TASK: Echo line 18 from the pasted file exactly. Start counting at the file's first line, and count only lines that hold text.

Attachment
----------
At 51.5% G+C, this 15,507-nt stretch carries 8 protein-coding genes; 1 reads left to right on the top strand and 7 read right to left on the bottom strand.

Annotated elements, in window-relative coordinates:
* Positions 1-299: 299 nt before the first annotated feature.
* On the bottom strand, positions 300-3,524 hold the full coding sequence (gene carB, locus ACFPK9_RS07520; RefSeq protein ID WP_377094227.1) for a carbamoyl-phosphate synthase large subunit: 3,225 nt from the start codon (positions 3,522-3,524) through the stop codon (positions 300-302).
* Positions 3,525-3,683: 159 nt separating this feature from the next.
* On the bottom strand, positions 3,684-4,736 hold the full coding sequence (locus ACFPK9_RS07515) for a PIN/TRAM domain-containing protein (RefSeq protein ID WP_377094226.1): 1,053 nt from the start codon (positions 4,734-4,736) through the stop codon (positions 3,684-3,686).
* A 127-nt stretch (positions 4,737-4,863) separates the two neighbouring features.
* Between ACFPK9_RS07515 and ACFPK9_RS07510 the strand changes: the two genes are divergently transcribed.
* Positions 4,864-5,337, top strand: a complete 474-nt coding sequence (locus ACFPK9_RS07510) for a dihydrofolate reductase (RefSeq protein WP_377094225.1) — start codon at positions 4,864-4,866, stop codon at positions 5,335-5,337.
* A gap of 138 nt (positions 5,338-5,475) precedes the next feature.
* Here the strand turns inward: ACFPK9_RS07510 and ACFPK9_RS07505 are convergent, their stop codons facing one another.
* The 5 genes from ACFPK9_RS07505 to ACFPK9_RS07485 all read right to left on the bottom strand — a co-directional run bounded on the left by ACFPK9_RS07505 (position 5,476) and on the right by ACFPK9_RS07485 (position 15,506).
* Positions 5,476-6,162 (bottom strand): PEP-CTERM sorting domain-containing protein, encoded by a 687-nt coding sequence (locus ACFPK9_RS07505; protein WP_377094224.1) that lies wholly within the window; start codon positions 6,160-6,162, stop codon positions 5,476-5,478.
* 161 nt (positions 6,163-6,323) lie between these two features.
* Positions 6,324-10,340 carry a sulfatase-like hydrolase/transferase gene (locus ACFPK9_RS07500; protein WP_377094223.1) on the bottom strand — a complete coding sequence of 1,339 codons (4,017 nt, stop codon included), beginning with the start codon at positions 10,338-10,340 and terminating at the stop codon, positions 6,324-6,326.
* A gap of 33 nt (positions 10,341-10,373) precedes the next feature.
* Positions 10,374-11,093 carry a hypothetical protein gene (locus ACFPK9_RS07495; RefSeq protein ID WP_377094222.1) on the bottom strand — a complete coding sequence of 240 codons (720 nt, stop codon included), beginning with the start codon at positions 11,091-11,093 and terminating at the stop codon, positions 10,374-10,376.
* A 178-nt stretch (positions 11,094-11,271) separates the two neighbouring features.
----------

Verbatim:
* A 178-nt stretch (positions 11,094-11,271) separates the two neighbouring features.